The unique and interesting assortment of beans has crossed oceans and circled the globe. Here are some of the interesting varieties you can find in other countries.
CORONA BEAN – This bean is common to Italy, and is a large, broad white bean similar in appearance to a large lima bean. You won’t find it grown in other regions throughout the world.
CRANBERRY BEAN– A dusty pink bean, and either streaked or marked with red strips. It is used in Italian cuisine and known as the Borlotti Bean in Italy. More recently introduced to North America, it is grown in Vermont as well as California.
FLAGEOLET BEANS – This is a popular French shell bean with an inedible green pod and small light-green, kidney-shaped seeds. Braised flageolets are the traditional French accompaniment to leg of lamb, and they can also be added to soups and stews or in salads. If using dried beans, they must be soaked before they are prepared.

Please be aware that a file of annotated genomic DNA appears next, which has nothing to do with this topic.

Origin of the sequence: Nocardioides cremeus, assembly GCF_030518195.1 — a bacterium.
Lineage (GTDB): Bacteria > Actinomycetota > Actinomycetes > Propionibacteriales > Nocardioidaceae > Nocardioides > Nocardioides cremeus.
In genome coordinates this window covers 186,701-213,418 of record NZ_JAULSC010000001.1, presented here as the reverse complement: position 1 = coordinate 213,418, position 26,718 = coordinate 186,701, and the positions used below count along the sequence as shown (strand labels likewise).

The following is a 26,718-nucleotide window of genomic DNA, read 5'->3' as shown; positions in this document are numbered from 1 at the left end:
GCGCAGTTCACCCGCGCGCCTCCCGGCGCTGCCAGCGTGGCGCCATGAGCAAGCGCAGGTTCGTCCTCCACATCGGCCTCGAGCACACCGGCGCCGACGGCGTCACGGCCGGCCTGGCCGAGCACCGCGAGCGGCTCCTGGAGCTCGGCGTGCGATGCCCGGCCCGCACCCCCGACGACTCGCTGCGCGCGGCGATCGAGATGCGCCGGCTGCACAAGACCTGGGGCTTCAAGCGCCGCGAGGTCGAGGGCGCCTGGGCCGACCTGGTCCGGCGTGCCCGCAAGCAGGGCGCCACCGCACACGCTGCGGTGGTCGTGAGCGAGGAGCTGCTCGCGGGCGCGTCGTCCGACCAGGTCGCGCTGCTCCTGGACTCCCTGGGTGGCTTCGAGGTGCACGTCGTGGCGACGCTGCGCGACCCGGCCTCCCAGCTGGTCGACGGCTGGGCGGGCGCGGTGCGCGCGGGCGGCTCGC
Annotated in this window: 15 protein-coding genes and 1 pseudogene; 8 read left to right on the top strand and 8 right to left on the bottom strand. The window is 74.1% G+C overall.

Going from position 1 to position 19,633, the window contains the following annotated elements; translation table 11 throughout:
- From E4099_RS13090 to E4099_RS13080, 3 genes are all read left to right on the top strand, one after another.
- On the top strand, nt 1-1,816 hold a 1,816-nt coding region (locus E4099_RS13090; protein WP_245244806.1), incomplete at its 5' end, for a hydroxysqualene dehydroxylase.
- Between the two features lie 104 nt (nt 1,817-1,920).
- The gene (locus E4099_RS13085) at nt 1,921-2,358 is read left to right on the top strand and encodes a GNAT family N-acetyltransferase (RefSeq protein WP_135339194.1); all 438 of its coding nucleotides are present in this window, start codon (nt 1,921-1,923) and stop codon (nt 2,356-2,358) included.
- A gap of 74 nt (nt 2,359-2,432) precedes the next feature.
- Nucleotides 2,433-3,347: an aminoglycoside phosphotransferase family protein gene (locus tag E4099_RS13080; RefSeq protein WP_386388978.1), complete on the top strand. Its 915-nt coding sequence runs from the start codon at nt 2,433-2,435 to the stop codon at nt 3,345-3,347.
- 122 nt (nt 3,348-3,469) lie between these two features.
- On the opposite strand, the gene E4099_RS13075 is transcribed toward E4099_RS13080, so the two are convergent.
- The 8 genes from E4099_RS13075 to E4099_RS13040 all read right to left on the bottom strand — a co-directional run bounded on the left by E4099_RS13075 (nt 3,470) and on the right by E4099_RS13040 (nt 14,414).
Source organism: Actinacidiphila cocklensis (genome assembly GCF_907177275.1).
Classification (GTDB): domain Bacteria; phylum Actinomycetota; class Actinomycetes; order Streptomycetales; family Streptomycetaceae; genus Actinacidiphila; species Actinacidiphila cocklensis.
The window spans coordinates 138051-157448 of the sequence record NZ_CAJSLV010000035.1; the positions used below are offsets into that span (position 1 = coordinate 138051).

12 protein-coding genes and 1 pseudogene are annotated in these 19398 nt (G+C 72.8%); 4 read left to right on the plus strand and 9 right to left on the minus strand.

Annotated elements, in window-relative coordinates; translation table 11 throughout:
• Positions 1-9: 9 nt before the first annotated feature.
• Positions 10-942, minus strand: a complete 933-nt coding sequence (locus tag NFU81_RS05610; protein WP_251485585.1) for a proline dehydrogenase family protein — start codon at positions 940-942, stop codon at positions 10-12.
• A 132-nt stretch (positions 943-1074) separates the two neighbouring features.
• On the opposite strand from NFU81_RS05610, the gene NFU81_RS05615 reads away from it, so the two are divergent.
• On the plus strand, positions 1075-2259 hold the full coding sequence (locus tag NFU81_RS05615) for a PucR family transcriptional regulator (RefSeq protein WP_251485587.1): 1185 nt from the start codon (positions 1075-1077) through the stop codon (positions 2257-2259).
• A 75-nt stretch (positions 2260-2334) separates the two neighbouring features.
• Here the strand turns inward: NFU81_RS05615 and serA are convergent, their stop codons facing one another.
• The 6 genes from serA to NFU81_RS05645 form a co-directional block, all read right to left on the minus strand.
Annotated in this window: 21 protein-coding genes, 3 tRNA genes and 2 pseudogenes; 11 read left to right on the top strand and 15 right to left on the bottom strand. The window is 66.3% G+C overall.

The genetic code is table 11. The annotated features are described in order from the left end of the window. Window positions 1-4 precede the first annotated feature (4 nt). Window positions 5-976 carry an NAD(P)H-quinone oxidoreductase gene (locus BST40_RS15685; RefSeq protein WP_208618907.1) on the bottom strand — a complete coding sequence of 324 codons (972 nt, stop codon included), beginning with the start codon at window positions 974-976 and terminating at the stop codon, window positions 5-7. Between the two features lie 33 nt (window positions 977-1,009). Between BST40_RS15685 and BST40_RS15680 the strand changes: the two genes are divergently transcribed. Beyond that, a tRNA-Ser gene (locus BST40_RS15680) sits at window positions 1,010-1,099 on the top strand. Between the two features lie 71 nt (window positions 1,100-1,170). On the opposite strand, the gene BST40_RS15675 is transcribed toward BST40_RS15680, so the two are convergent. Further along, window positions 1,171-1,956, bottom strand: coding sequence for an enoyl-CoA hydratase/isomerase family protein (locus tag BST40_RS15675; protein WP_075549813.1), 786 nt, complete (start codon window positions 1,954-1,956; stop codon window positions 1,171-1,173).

MARROW BEANS – This is the largest of ‘white’ beans. It is also the roundest of white beans. Marrow beans are often grown in the eastern United States and considered field beans.
A most unique bean is the SNAKE BEAN and you can imagine what it looks like just from its name. The snake bean is widely grown in Southeastern Asia, Southern China, and Thailand. They are a climbing plant with long pods ranging from 14 to 30+ inches and usually hanging together in groups of two or more. It is probably better known as the yardlong bean, the Chinese long bean, or asparagus bean.
These beans are usually cooked like common green beans and cut into shorter sections or pieces. It is often used in stir-fry dishes, but you can also enjoy them added to any omelet.